Stress is a normal reaction for animals when their environment becomes dangerous. When food is uncertain, noise levels are too high to hear predators approaching, or one finds themselves trapped in a small box, stress tells animals that it’s time to act. These responses can be triggered in a pet’s domestic life. Vacuums, strangers, and missing human companions can make a pet stressed, but some pets will experience far more stress than others. Ultimately, it is the habit of anticipating fear and stress that makes anxiety, which is suspected to be the underlying cause of many mental health concerns in animals. For cats, that means trembling, hiding, aggression, loud vocalizations, and an aversion to the litter box. For dogs, it’s usually about the same. In birds, signs can include self-mutilation and stress bars appearing near the base of feathers. In rodents, handling anxiety is a well-documented problem that often skews scientific study.
As with many pet mental disorders, a vet will first rule out physical concerns. This prevents unnecessary treatments and, more importantly, catches anything serious early. Once that’s ruled out, a vet will work with the family to find out what is causing the stress and anxiety. If the stressful situation can be avoided entirely, that could solve the problem. That isn’t always possible. Vacuums have to run, vets have to be visited, and various things will happen outside the window that will upset and fascinate our pets. The next option is to train and condition the pet to be less fearful. This can involve training the pet to stay focused on their human, incremental exposure therapy, or using other methods to calm the pet. When a pet can remain calm during a stressful event, they can start to break the negative association. Sometimes, medication will be used to achieve that calm, but other products, like a thundershirt (a vest that makes the animal feel more secure), can help to break the cycle of anxiety.
4 Sleep Disorders
Both cats and dogs can suffer from a few different sleep disorders. Narcolepsy can cause pets to collapse into a deep sleep, sleep apnea can destroy sleep quality and collapse airways, and REM behavior disorder can cause dogs to get up and run into walls in their sleep. Some fear that their pet suffers from night terrors, but this is most often a misidentified seizure disorder. Insomnia is by far the more debatable sleep disorder in pets than in humans. Cat owners often describe their cats as insomniacs, but this often stems from a misunderstanding of the cat sleep cycle. Cats are crepuscular, meaning that they are most active around sunset and sunrise. Some owners think that their cat should sleep at night and become concerned when that doesn’t happen, while others think that cats are nocturnal and fret over how much nighttime sleep their feline gets. In dogs, insomnia is rare but does occur. Both cats and dogs can benefit from getting more activity during the day and can be trained to calm down near bedtime. Insomnia is a bigger concern in older pets. If cognitive dysfunction affects an aging cat or dog, insomnia often develops, along with several other mental illnesses like depression and anxiety.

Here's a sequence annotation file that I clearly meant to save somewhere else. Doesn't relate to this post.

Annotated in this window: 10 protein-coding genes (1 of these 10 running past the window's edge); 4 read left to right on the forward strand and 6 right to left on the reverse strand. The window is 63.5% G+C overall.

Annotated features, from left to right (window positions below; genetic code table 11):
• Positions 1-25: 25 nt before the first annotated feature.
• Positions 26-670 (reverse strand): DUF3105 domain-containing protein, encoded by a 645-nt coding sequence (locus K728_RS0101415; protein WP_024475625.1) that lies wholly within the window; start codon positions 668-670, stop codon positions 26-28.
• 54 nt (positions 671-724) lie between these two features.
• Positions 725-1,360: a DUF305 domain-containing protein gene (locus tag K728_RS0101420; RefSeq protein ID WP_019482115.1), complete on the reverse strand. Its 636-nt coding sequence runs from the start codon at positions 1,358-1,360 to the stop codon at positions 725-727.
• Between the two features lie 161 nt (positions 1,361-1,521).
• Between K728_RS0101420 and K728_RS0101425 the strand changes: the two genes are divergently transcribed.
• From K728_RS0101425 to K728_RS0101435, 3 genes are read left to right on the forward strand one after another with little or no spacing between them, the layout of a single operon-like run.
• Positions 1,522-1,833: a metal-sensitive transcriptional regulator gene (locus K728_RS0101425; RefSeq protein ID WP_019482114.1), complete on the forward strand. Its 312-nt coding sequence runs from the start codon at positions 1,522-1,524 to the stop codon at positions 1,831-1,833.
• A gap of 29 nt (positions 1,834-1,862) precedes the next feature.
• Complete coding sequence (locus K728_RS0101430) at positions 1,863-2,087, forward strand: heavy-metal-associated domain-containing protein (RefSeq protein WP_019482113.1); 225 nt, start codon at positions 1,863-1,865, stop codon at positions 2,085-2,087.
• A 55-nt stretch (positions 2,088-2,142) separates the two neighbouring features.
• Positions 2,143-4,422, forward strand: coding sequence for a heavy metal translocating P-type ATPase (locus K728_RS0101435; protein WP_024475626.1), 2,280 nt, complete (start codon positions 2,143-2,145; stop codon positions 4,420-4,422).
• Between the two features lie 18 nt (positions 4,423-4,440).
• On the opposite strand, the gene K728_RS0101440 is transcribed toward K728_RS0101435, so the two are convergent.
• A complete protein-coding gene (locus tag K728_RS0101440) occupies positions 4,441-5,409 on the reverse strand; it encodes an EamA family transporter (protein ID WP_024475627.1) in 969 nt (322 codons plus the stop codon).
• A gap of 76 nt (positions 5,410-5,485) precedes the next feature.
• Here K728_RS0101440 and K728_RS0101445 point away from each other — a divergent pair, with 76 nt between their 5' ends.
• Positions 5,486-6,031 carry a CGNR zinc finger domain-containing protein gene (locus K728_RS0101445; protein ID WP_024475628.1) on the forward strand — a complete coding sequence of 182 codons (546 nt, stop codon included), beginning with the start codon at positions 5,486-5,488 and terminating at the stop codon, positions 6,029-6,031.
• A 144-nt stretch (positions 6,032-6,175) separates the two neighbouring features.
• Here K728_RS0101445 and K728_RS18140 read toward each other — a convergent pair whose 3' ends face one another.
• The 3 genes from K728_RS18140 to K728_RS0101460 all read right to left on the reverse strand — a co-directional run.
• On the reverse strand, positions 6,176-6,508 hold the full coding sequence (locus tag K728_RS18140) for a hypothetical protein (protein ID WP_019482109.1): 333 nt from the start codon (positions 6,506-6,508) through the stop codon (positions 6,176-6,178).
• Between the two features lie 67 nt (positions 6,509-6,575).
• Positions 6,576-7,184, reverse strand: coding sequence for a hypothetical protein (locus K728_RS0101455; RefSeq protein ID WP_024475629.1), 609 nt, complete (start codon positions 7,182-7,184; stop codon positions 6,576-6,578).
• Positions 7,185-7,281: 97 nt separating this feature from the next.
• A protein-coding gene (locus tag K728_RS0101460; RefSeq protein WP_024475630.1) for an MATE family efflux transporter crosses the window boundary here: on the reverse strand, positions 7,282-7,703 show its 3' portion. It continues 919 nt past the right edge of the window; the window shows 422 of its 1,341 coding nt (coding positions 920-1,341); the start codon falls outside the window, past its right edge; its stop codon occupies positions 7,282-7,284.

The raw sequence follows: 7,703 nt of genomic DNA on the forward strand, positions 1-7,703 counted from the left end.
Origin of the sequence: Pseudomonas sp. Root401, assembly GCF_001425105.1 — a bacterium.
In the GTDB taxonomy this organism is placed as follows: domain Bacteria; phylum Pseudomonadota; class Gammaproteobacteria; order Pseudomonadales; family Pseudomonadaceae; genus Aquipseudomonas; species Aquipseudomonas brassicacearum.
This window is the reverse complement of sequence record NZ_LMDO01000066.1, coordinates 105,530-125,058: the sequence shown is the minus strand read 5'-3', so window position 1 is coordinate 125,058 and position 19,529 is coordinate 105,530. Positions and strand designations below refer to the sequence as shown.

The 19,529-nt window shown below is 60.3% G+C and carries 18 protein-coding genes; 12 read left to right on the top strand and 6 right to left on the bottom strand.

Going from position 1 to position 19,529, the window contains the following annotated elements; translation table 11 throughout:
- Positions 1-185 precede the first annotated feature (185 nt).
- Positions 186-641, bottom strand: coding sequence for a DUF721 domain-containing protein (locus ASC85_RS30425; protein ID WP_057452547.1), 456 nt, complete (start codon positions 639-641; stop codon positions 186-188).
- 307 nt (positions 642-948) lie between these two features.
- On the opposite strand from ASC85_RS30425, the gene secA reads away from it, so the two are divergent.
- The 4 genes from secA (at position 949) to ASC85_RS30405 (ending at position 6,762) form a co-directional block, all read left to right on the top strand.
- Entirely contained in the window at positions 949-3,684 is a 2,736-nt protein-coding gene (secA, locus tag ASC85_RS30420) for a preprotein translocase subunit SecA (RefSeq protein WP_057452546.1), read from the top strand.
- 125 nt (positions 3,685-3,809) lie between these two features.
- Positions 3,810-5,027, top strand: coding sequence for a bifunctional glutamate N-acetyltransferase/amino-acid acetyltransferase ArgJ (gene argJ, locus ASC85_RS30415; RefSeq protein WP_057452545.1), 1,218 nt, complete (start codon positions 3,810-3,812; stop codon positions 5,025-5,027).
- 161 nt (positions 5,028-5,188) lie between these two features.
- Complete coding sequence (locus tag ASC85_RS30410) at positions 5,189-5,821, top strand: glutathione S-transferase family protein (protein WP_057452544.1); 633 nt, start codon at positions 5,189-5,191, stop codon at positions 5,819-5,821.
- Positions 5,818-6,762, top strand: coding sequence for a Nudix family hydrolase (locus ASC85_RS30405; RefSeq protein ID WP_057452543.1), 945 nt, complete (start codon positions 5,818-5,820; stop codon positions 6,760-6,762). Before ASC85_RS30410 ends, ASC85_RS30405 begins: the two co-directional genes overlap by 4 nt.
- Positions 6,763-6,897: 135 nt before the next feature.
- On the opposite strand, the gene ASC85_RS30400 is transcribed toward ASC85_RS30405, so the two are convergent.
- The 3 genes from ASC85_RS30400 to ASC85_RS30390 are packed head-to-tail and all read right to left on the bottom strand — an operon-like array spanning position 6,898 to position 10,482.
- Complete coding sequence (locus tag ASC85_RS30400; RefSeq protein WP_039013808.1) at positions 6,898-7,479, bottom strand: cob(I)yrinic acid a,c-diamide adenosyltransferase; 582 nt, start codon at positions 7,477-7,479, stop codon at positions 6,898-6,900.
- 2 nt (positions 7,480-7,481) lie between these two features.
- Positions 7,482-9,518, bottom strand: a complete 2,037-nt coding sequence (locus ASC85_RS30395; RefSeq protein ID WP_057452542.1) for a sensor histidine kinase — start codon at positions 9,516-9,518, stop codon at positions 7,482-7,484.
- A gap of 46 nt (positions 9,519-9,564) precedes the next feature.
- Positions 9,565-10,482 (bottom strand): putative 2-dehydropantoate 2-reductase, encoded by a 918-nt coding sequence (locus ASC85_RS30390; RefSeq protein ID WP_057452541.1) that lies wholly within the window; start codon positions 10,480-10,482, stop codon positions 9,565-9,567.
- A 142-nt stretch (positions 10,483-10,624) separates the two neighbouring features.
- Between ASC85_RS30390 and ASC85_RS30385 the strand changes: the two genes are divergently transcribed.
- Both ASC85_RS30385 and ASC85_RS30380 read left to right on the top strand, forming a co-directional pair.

For smaller and more exotic pets, the issue is more complex. Research suggests that sleep tied to light cycles, or circadian sleep, may go back in evolution to fish. When zebrafish were altered to cause narcolepsy, the fish developed nighttime insomnia instead. But the fish only engaged in napping when left in a dark room, suggesting that light exposure affects them strongly. It’s thought that true sleep, which cycles through different levels of brain activity throughout, developed in a common ancestor of reptiles, birds, and mammals that lived 300 million years ago.